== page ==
There is nothing quite as annoying as pictures that aren't sharp, or pictures where the focus isn't right. For example, you want to take a shot of an insect in a flower, but you end up with a blurry bee and the grass behind it in sharpest focus. Or you want to take a picture of a group of friends, but the camera decides to focus on some stupid object in the foreground instead. Or nothing is sharp at all, and all you got from your shiny new 7-megapixel digicam is seven million garbage pixels. Obviously, that's no fun, and I consider a camera's ability to consistently take sharp pictures with the focus in the right areas as one of the most important features. During my seven year tenure as Digital Camera Magazine's publication director, I've dismissed many cameras that just didn't seem to be able to focus right, and loved those that could.
What is so special about autofocus systems? What makes some good and others virtually useless? What can you do to get the sharpest pictures from your camera? In order to get some answers we need to look at how autofocus systems work.
First, there is a difference between "active" and "passive" systems. Active ones shoot out some sort of signal and then measure how it bounces back from subjects. Passive ones, primarily used in SLRs, analyze an image and then draw conclusions from that.
Polaroid (remember them?) originated one of the first active systems back in 1986. It used high frequency sound and then computed the distance of the object. Sound, of course, has many limitations and those systems easily became confused. Today, most cameras use infrared active systems instead. That is also not foolproof and generally works best within a distance of perhaps twenty feet or so. There are different technologies. Some measure the time it takes for the light to bounce back from subjects. Others determine how much is bounced back. Yet others use triangulation methods.
As stated above, "passive" systems are only passive insofar as the camera does not emit any active signal. Instead it analyzes the picture and then moves the lens back and forth until it determines the picture is sharp. Passive systems use horizontal or vertical (or both) CCDs that analyze contrast and then draw conclusions from that.
If your camera doesn't seem to do any focusing at all, that's because it may not have autofocus. Some inexpensive cameras still use fixed-focus lenses.
With all this technology, why does autofocus fail us so often? Primarily because the camera can't read your mind and doesn't know what to focus on. How is it supposed to know you want a picture of your girlfriend instead of the Grand Canyon in the background? Or vice versa? It can't.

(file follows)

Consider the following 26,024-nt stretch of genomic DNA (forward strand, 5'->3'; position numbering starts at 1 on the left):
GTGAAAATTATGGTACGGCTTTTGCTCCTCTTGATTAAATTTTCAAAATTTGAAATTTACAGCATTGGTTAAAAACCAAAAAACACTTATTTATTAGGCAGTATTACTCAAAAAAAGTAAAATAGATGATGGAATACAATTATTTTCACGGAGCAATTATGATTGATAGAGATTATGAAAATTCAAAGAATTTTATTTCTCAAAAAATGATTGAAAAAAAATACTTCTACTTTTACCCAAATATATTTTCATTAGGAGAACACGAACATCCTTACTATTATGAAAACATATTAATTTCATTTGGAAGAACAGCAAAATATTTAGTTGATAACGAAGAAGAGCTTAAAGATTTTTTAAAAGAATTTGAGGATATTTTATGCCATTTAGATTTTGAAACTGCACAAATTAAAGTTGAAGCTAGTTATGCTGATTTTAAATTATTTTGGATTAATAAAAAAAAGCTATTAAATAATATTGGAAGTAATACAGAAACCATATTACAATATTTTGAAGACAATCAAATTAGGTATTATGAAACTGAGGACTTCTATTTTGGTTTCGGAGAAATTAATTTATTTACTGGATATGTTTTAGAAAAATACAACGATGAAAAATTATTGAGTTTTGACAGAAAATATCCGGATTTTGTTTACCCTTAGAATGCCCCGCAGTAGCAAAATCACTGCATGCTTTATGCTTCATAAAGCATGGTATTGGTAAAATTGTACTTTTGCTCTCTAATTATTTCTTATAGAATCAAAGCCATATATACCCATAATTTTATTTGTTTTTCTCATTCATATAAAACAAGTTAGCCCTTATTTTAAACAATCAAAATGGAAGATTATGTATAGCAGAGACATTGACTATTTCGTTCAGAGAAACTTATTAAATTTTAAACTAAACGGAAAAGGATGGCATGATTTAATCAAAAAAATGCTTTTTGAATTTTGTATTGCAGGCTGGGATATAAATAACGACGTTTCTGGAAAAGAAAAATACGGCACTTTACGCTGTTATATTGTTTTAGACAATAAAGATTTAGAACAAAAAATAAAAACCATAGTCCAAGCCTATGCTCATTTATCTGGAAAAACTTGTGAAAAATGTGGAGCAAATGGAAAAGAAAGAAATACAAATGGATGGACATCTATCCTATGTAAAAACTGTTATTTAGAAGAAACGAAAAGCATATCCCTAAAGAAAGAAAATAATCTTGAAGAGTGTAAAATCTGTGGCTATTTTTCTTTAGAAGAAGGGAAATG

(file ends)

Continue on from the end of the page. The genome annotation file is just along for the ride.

Why can't you just look at the LCD and see if the camera focuses on the right object? Primarily because the LCDs on most digital cameras today are too small or do not have enough pixels to really show sharpness. Sometimes a picture looks good even on playback, but when you look at it on the computer screen it's blurry anyway.
With all of those problems, it's no surprise that the camera industry has come up with many different systems and solutions. Most modern digital cameras have different autofocus systems you can select. Different companies use different terminology, but it generally boils down to center or multipoint focus.
Center autofocus means the camera looks only at the center of the picture and focuses on that and nothing else.
Multipoint autofocus means the camera looks at multiple points in your frame, determines their distance, and the computes a "best-fit" focus. Some cameras will latch on to one of the areas and show you which one by displaying little rectangles on the LCD.
Focus lock can be a big help. It lets you focus the camera on your subject and lock in by holding the shutter half depressed, but then frame the picture differently without the focus changing.
Focusing problems can be human error or they can be technology errors.
Human error happens when someone doesn't spend time learning the auto focus system in their camera. They simply use the default setting and eventually dismiss the camera for "shooting bad pictures" when, in fact, they could have picked the right focusing method.
Technology problems occur when the camera sensor doesn't have enough light or can't find enough contrast to figure out what to focus on. Many cameras have illuminator lights that shoot a brief beam of light onto a dark areas so that the AF mechanism can find something to lock onto.
Most major camera makers have their special blend of electronic herbs and spices to make things work. Sony, for example, uses a "Hologram AF Illuminator, which projects a very low power laser pattern and then reads the contrast between the pattern's edge and the subject for very precise focusing. Minolta's AREA-AF system analyzes objects within the focus area and guesses which are people. The system's algorithms process all data to make sure it will focus on a human and not some extraneous subject. And there are many other technologies that improve autofocus.
So learn how to use autofocus. It's a great investment of your time.